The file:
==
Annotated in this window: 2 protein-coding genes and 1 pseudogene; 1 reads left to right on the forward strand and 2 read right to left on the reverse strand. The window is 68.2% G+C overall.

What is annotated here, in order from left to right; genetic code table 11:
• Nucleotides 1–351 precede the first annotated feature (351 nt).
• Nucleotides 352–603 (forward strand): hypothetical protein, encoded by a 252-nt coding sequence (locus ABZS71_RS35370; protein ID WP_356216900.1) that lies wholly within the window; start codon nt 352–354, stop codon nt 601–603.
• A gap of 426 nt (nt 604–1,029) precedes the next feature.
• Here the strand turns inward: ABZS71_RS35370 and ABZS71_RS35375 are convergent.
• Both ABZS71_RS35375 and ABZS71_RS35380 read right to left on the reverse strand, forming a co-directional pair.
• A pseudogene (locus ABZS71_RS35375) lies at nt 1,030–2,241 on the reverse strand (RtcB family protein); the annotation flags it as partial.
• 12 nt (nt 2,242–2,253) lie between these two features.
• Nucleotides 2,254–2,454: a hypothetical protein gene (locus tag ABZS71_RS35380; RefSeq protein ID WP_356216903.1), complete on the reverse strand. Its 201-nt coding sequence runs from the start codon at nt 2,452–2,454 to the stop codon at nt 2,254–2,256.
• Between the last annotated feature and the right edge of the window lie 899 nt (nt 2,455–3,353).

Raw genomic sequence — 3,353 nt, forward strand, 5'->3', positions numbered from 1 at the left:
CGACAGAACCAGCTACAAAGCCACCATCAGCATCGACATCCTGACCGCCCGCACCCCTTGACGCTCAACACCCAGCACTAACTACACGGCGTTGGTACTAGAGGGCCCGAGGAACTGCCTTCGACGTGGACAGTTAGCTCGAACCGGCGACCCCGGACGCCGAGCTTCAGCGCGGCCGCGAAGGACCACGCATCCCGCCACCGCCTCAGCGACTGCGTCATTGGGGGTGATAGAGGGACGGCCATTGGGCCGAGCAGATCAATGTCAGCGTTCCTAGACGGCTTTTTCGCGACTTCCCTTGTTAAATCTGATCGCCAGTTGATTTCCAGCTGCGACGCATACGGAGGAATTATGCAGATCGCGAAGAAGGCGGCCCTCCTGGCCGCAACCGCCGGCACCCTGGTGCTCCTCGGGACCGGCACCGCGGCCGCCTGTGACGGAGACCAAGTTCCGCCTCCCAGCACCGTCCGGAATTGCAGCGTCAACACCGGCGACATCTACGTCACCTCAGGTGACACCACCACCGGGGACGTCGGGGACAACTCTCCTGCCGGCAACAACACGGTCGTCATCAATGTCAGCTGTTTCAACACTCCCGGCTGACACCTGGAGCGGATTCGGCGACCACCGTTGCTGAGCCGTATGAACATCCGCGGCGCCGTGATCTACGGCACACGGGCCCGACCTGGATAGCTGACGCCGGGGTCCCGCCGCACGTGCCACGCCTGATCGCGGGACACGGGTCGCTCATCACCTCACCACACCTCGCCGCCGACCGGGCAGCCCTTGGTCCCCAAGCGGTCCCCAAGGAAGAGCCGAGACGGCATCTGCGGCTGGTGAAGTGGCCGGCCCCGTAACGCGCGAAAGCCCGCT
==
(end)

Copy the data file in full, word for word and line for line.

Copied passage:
Annotated in this window: 2 protein-coding genes and 1 pseudogene; 1 reads left to right on the forward strand and 2 read right to left on the reverse strand. The window is 68.2% G+C overall.

What is annotated here, in order from left to right; genetic code table 11:
• Nucleotides 1–351 precede the first annotated feature (351 nt).
• Nucleotides 352–603 (forward strand): hypothetical protein, encoded by a 252-nt coding sequence (locus ABZS71_RS35370; protein ID WP_356216900.1) that lies wholly within the window; start codon nt 352–354, stop codon nt 601–603.
• A gap of 426 nt (nt 604–1,029) precedes the next feature.
• Here the strand turns inward: ABZS71_RS35370 and ABZS71_RS35375 are convergent.
• Both ABZS71_RS35375 and ABZS71_RS35380 read right to left on the reverse strand, forming a co-directional pair.
• A pseudogene (locus ABZS71_RS35375) lies at nt 1,030–2,241 on the reverse strand (RtcB family protein); the annotation flags it as partial.
• 12 nt (nt 2,242–2,253) lie between these two features.
• Nucleotides 2,254–2,454: a hypothetical protein gene (locus tag ABZS71_RS35380; RefSeq protein ID WP_356216903.1), complete on the reverse strand. Its 201-nt coding sequence runs from the start codon at nt 2,452–2,454 to the stop codon at nt 2,254–2,256.
• Between the last annotated feature and the right edge of the window lie 899 nt (nt 2,455–3,353).

Raw genomic sequence — 3,353 nt, forward strand, 5'->3', positions numbered from 1 at the left:
CGACAGAACCAGCTACAAAGCCACCATCAGCATCGACATCCTGACCGCCCGCACCCCTTGACGCTCAACACCCAGCACTAACTACACGGCGTTGGTACTAGAGGGCCCGAGGAACTGCCTTCGACGTGGACAGTTAGCTCGAACCGGCGACCCCGGACGCCGAGCTTCAGCGCGGCCGCGAAGGACCACGCATCCCGCCACCGCCTCAGCGACTGCGTCATTGGGGGTGATAGAGGGACGGCCATTGGGCCGAGCAGATCAATGTCAGCGTTCCTAGACGGCTTTTTCGCGACTTCCCTTGTTAAATCTGATCGCCAGTTGATTTCCAGCTGCGACGCATACGGAGGAATTATGCAGATCGCGAAGAAGGCGGCCCTCCTGGCCGCAACCGCCGGCACCCTGGTGCTCCTCGGGACCGGCACCGCGGCCGCCTGTGACGGAGACCAAGTTCCGCCTCCCAGCACCGTCCGGAATTGCAGCGTCAACACCGGCGACATCTACGTCACCTCAGGTGACACCACCACCGGGGACGTCGGGGACAACTCTCCTGCCGGCAACAACACGGTCGTCATCAATGTCAGCTGTTTCAACACTCCCGGCTGACACCTGGAGCGGATTCGGCGACCACCGTTGCTGAGCCGTATGAACATCCGCGGCGCCGTGATCTACGGCACACGGGCCCGACCTGGATAGCTGACGCCGGGGTCCCGCCGCACGTGCCACGCCTGATCGCGGGACACGGGTCGCTCATCACCTCACCACACCTCGCCGCCGACCGGGCAGCCCTTGGTCCCCAAGCGGTCCCCAAGGAAGAGCCGAGACGGCATCTGCGGCTGGTGAAGTGGCCGGCCCCGTAACGCGCGAAAGCCCGCT